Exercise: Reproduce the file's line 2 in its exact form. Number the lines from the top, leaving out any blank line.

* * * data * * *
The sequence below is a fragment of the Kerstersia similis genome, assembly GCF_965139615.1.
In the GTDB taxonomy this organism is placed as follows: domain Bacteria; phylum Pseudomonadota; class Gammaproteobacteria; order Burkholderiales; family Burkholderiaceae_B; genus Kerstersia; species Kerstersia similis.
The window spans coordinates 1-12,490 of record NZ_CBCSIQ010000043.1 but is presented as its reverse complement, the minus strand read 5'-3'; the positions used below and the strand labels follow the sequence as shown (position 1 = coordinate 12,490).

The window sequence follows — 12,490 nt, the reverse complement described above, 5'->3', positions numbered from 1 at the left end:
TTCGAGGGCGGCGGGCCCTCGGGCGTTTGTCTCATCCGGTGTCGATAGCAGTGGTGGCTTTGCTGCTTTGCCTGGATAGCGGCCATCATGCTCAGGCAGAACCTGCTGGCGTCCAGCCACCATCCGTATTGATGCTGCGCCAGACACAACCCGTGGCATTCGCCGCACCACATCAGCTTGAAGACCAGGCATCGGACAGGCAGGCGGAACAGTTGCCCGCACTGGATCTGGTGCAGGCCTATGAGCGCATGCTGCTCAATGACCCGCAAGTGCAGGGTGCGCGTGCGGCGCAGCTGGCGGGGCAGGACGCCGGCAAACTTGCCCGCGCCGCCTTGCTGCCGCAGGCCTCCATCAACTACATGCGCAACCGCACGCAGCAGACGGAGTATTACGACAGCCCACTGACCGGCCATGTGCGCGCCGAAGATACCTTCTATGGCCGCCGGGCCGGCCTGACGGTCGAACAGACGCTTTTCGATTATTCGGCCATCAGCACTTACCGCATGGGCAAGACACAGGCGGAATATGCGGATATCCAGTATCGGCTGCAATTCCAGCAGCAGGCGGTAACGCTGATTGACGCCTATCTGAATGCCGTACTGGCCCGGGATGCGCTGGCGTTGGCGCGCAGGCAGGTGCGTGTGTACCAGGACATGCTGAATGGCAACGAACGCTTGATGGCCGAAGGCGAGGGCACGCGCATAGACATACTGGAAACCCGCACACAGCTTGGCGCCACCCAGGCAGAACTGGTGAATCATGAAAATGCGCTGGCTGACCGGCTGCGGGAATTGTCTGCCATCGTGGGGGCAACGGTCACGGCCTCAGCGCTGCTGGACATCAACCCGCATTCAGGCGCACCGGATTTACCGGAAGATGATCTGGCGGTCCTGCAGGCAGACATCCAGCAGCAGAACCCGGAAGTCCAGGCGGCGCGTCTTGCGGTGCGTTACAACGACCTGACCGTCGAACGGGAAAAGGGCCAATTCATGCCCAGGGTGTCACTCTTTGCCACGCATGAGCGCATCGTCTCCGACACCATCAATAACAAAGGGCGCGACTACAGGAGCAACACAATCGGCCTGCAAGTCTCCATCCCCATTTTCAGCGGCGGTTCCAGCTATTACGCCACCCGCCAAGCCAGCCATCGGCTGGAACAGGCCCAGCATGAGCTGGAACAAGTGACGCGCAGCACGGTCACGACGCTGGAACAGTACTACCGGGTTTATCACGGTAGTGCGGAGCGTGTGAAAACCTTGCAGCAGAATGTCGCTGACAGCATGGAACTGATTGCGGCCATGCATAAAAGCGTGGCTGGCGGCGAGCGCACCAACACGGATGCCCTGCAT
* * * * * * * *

In the GTDB taxonomy this organism is placed as follows: domain Bacteria; phylum Pseudomonadota; class Gammaproteobacteria; order Burkholderiales; family Burkholderiaceae_B; genus Kerstersia; species Kerstersia similis.